Hauling it on a trailer is an excellent idea...strap it down tight.

    A problem with towing splitters is that the tank that holds the hydraulic fluid does double duty as the axle but in most instances somewhat of a weak axle. There is no shocks or springs on the standard homeowner grade splitters and so the axle/tank assembly can really take a beating, especially if it is pulled at excessive speed or over rough roads. Rough treatment can lead to tanks that leak.

    When I brought home my Huskee I tried my best to keep the speed at 35mph and constantly scanned the on-coming asphalt for any dips or potholes to avoid. It was a 21 mile trip. Mine will be pretty well home-bound and I figured the ride home would be the longest it would take...thus I babied it on that trip. I'm even thinking of taking the trailer hitch off (for security reasons) and installing a simple pin-hitch for the lawn mower.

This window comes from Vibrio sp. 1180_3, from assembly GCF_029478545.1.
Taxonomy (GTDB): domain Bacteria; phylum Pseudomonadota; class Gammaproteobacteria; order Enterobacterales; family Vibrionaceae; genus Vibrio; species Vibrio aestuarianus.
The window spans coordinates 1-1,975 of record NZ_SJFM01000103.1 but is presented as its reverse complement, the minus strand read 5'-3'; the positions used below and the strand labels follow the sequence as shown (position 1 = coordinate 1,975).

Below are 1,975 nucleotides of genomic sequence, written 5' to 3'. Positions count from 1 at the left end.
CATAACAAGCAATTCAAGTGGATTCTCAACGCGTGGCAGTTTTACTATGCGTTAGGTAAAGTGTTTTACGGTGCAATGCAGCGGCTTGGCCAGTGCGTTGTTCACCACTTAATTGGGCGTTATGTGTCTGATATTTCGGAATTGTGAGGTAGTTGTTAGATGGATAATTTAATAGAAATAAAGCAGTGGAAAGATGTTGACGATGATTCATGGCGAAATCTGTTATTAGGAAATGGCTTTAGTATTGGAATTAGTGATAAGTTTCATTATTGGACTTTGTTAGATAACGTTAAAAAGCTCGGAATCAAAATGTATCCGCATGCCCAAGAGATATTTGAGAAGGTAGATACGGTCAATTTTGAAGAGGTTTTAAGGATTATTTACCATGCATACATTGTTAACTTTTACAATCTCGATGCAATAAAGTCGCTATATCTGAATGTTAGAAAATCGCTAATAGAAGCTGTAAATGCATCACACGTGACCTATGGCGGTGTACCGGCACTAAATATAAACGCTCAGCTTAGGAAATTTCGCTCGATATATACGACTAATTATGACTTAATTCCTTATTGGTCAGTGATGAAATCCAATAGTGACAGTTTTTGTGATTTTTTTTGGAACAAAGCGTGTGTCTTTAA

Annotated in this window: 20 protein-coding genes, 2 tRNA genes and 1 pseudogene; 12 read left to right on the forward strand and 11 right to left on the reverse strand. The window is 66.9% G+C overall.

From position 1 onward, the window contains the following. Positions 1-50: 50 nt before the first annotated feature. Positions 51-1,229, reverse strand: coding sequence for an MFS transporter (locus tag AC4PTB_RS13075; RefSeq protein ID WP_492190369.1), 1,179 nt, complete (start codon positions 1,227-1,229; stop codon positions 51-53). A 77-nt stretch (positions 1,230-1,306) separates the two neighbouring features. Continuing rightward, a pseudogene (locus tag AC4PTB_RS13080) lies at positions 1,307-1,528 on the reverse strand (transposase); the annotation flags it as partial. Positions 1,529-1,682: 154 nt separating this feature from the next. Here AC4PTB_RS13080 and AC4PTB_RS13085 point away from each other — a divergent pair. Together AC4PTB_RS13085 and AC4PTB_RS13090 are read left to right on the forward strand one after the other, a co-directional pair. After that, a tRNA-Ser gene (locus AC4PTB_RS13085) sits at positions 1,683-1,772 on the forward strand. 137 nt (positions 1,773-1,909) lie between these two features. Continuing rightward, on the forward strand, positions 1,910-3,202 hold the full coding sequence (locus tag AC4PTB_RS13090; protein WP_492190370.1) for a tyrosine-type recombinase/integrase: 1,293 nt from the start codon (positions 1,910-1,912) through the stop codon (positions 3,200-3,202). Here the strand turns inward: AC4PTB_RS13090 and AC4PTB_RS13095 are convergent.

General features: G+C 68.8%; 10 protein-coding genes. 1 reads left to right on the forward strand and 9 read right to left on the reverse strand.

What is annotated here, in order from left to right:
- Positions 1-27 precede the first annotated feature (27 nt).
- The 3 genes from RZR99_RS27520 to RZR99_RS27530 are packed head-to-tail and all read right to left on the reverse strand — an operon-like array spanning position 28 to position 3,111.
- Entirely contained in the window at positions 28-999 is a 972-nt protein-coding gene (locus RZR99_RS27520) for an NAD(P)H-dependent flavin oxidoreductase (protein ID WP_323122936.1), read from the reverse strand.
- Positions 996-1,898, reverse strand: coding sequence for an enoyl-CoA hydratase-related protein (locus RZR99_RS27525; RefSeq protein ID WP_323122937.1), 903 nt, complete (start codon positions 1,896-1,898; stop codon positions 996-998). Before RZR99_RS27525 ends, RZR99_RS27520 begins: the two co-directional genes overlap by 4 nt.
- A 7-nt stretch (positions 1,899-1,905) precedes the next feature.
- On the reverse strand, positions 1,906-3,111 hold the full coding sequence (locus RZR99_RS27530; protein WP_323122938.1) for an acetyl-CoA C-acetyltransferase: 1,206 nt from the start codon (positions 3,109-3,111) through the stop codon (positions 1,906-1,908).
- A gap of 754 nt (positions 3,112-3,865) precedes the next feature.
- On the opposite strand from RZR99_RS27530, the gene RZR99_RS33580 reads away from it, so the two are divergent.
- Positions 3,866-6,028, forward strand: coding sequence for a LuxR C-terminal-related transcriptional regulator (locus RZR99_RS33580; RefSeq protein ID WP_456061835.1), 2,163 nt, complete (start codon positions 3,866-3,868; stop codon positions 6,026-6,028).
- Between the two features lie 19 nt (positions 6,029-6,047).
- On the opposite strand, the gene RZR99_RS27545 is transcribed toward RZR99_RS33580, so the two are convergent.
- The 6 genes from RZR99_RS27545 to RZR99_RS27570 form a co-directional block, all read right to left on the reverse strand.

As for legal issues, you should check your local DMV as recommended earlier but lights are always good to have if you'll be hauling it much on the road.

    Best wishes,
    Ed
  7. Kenster

    Kenster Minister of Fire

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    But of course! Been driving F150s for 30 years.
    Trailer would be easier to load and unload though, I think.
  8. smokinj

    smokinj Minister of Fire

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    I trailer mine if going long distances. You can drive much faster!
  9. wendell

    wendell Minister of Fire

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    The max speed on mine is 35. I'd definitely do the trailer!
  10. woodsmaster

    woodsmaster Minister of Fire

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    just put a slow moving vehicle sign on it and dont go over 35 or put it on a trailer.
  11. DanCorcoran

    DanCorcoran Minister of Fire

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    I'd add goggles and a scarf...
  12. Backwoods Savage